Ronald Haddad, Jr. v. River Forest Police, et al
NONPRECEDENTIAL DISPOSITION To be cited only in accordance with Fed. R. App. P. 32.1
United States Court of Appeals
For the Seventh Circuit Chicago, Illinois 60604 Submitted July 13, 2010* Decided July 13, 2010 By the Court: No. 091345 RON HADDAD, JR., PlaintiffAppellant, v. No. 07 C 6715 RIVER FOREST POLICE DEPARTMENT, et al., DefendantsAppellees. Ruben Castillo, Judge. O R D E R Ron Haddad, Jr., brought a federal lawsuit against the River Forest Police Department, the Village of River Forest, and Whole Foods Market, Inc. His claims are difficult to understand; in disjointed fashion, he alleged that the River Forest police failed to respond to threatening phone calls he received; that River Forest improperly increased local taxes; and that the local Whole Foods store banned him from the premises. The district court dismissed the suit sua sponte on grounds that it could not discern a federal claim from Haddad's complaint. On appeal, Haddad asserts that the district court did not substantiate its ruling. But the court explained that it dismissed his amended complaint for failing to allege a federal claim. Haddad devotes much of his lengthy appellate brief to narrating allegations similar to those from his amended complaint, but he does not attempt to identify any federal Appeal from the United States District Court for the Northern District of Illinois, Eastern Division.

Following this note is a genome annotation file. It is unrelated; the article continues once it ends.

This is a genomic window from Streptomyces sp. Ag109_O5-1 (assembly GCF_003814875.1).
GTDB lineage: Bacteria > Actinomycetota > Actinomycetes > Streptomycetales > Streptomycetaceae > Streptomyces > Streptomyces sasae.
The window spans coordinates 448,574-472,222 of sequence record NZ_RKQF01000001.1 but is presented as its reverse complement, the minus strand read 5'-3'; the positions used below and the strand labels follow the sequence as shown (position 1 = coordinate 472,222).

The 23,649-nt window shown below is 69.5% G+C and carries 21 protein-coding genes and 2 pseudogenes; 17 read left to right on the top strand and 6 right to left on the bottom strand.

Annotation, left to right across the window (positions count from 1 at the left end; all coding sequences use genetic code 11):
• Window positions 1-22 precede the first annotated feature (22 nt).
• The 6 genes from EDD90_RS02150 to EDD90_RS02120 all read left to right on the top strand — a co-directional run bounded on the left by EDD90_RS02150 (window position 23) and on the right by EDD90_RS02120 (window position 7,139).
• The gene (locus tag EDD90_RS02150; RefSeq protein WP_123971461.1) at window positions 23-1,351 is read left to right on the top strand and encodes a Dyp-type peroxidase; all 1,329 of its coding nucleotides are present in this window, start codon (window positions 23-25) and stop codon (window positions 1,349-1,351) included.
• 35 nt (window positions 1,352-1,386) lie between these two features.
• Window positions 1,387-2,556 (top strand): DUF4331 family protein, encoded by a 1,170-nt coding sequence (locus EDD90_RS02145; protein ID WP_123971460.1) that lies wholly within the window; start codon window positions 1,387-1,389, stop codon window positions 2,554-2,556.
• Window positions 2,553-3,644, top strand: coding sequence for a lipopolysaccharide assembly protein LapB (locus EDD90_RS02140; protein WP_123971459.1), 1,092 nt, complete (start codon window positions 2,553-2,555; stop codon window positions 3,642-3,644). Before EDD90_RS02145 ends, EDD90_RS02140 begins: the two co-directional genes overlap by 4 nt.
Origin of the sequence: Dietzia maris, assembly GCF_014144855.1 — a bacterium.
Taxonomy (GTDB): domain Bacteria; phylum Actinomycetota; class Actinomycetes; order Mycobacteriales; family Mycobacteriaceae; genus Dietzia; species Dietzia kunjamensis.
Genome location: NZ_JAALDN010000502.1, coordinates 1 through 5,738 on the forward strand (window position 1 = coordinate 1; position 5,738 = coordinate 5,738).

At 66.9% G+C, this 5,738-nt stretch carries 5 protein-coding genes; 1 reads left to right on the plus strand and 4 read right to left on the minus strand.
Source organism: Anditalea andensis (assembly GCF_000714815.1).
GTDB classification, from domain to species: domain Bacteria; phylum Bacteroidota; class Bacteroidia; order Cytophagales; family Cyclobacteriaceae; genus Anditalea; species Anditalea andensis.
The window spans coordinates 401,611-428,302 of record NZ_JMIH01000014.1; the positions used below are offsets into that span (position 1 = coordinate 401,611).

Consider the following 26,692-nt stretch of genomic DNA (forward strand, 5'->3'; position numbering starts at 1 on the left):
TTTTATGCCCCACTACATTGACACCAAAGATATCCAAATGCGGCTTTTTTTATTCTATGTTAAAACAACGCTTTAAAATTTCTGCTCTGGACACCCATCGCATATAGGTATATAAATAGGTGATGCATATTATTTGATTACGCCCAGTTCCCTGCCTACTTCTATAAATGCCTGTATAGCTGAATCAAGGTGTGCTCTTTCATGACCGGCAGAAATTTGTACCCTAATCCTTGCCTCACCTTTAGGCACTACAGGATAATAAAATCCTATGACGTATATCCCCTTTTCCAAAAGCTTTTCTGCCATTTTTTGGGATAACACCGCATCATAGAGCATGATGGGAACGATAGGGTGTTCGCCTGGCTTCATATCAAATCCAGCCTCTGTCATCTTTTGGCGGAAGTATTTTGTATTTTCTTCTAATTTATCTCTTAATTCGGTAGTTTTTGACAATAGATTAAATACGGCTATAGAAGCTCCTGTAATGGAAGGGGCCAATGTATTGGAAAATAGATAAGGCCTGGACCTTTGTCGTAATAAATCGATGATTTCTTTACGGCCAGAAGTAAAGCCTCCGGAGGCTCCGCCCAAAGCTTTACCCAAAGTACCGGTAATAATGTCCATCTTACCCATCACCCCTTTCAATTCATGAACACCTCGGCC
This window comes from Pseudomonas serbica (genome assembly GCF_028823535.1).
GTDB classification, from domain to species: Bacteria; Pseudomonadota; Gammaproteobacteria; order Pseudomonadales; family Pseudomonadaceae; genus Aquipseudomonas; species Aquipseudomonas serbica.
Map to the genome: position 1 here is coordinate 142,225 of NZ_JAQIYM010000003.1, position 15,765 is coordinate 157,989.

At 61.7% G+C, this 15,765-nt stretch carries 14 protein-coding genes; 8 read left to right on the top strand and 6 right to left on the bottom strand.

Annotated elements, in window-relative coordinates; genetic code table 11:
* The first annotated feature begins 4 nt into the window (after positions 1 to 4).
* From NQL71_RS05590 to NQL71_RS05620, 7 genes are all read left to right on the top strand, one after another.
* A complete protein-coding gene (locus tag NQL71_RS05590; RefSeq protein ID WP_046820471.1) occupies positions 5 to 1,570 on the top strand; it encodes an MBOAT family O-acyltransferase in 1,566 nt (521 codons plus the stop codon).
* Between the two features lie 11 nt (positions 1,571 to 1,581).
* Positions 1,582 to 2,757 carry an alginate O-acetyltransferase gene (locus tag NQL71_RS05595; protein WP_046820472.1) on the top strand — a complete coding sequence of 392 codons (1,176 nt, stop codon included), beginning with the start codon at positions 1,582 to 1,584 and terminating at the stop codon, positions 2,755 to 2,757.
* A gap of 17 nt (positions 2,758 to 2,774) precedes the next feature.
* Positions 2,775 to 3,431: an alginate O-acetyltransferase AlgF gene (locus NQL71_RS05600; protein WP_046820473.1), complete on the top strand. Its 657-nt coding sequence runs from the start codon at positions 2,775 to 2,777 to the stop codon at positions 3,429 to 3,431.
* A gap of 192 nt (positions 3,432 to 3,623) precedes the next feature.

The defendantsappellees are not participating in this appeal. After examining the appellant's brief and the record, we have concluded that oral argument is unnecessary. Thus, the appeal is submitted on the brief and the record. FED. R. APP. P. 34(a)(2)(C).
claims. Even applying the liberal standards applicable in pro se cases, see Haines v. Kerner, 404 U.S. 519, 520 (1972) (per curiam), we cannot ascertain a cogent argument in Haddad's brief and agree with the district court that the complaint failed to state a claim under federal law, see Williams v. Aztar Ind. Gaming Corp., 351 F.3d 294, 298 (7th Cir. 2003); Anderson v. Hardman, 241 F.3d 544, 545 (7th Cir. 2001). Haddad also obliquely urges for the first time that the defendants' "hypocritical corruption" violated his Fourteenth Amendment right to due process and equal protection, but issues raised for the first time on appeal are waived. See County of McHenry v. Ins. Co. of the West, 438 F.3d 813, 81920 (7th Cir. 2006). AFFIRMED.
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